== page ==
The family is moving with the assistance of Nefesh B'Nefesh, a privately run organization that works with The Jewish Agency for Israel and helps North American Jews move to Israel. It offers new olim (immigrants to Israel) assistance in job placement, housing, and navigation of the Israeli bureaucratic maze.
"This year we are assisting upwards of 3,500 North Americans moving to Israel,” says Nefesh B'Nefesh director Charley Levine. "This summer alone, 2,200 olim are going. Not one family has cancelled plans based on the current conflict (with Hezbollah and Hamas). If anything, this has made their determination to make aliyah stronger.”
Although the Macks have a good lead on an apartment in Jerusalem, they are relying on the assistance of Nefesh B'Nefesh to help patriarch Eric, 50, an accountant and currently executive director of Sinai Synagogue, find a job. It helps that all the members of the family have visited Israel before and can speak Hebrew fluently.
Despite the current military crisis in Israel, the Macks have not altered their plans. "I am anxious about our safety,” admits Birkner Mack. "But you can't live your life in fear. We have a leap of faith that everything will be okay for us in Israel, and the rewards of living in a Jewish society, where the country is on our timeline, far outweigh anything else.”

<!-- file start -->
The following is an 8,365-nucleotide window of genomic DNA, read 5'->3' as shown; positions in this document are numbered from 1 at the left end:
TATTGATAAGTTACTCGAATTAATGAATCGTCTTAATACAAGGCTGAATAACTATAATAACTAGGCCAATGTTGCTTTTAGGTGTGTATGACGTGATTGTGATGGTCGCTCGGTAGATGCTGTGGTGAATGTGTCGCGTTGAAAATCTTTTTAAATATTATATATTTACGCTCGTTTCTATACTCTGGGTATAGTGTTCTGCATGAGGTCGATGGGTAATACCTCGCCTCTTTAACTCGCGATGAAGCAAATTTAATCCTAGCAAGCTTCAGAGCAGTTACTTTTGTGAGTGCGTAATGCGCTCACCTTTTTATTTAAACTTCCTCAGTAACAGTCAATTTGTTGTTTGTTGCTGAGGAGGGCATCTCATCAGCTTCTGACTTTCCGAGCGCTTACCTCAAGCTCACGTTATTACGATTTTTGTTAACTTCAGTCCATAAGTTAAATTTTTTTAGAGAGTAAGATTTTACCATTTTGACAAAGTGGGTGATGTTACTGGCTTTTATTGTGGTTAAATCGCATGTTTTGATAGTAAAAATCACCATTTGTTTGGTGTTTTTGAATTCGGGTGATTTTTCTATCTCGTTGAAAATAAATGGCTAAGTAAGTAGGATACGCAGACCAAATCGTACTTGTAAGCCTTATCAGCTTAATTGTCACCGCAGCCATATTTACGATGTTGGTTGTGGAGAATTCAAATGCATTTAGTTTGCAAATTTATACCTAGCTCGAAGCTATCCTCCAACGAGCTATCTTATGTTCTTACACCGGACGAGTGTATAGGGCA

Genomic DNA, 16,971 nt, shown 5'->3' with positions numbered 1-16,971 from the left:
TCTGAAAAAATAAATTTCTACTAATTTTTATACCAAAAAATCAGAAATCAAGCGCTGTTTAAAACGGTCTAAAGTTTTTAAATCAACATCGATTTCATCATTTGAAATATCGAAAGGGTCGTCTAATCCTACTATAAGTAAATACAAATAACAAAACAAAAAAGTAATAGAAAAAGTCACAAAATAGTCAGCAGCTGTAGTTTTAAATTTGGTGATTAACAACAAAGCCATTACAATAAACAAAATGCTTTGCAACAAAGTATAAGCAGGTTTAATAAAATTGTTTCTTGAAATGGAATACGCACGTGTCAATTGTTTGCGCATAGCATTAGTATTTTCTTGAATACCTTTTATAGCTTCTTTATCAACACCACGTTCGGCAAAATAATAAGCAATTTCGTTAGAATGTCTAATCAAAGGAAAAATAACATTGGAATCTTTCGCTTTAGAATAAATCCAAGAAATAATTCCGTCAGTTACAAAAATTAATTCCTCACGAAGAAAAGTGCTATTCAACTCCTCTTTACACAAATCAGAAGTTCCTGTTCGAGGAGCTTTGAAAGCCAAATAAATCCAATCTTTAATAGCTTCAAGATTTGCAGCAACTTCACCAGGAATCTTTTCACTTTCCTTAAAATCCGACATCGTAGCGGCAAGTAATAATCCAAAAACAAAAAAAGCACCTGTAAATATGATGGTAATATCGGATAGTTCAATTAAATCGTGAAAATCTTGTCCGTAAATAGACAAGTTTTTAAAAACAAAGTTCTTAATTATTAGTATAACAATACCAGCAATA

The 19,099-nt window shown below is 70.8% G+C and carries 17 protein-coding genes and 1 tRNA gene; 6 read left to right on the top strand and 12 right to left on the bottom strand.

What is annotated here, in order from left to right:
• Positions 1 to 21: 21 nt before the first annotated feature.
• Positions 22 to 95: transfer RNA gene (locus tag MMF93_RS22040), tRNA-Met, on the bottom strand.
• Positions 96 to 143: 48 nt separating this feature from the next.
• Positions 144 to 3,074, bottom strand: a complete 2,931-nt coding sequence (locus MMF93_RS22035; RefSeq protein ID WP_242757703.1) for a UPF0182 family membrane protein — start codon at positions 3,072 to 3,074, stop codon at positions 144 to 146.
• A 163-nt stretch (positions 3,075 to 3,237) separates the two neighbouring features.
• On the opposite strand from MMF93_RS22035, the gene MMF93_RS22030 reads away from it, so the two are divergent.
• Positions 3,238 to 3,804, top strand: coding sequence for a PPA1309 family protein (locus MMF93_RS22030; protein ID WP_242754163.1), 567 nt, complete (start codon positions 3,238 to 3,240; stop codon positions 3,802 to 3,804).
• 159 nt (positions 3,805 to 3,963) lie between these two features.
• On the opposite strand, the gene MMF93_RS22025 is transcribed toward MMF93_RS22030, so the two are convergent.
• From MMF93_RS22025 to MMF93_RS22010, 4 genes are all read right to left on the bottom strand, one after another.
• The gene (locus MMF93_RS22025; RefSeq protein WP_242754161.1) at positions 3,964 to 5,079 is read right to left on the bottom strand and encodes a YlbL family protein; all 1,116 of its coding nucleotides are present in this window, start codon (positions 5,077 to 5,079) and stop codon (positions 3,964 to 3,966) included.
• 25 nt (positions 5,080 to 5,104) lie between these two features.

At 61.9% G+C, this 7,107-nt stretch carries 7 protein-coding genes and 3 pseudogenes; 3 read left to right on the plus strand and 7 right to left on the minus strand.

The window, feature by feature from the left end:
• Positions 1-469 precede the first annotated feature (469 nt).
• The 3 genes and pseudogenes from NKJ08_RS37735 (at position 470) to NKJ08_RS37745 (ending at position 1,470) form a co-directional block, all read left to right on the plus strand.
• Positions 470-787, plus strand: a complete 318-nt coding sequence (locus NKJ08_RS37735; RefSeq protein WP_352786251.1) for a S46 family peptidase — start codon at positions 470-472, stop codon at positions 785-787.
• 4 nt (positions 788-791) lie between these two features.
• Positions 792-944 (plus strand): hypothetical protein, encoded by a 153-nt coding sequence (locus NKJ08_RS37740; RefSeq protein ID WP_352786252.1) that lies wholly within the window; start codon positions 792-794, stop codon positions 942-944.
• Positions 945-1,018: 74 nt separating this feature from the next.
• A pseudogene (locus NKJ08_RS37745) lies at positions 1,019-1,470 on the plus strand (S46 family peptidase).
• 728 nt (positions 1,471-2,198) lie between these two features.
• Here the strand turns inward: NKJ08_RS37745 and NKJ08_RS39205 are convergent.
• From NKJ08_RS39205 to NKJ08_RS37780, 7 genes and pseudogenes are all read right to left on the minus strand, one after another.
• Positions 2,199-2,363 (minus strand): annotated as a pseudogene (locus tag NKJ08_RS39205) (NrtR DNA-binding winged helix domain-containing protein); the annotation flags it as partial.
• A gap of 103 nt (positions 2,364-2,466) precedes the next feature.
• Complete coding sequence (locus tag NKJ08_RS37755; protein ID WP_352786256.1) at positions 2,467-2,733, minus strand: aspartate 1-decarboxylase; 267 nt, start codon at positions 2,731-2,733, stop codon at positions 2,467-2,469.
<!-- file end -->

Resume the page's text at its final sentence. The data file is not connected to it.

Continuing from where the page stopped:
Since April the family has been deciding what to take with them and what to leave behind. "We weighed the cost of shipping versus buying new and decided we were better off getting what we needed in Israel based on the size of our apartment and shipping costs,” says Birkner Mack. "This will be an opportunity to start fresh in so many meaningful ways.”
Although her daughters are still young teens, eventually they will have to join the IDF, and Birkner Mack says, "I'm partially in denial about that now. But I'm sure when the time comes, we will be like any other Israeli family - facing our children's military service with a mixture of fear and pride.”
As eager as the family is to begin their journey, Birkner Mack says there are many things she will miss about Cleveland. "Along with the changing of seasons, my spacious home, and Cleveland Indians baseball, I'll miss the opportunity to share life's simchahs and sorrows with the people who have become so near and dear to us. I'm hoping many of our friends and family will visit us in Israel, because once we are settled, I'm not sure we will be coming back to Cleveland any time soon.”
Copyright 2006 Cleveland Jewish News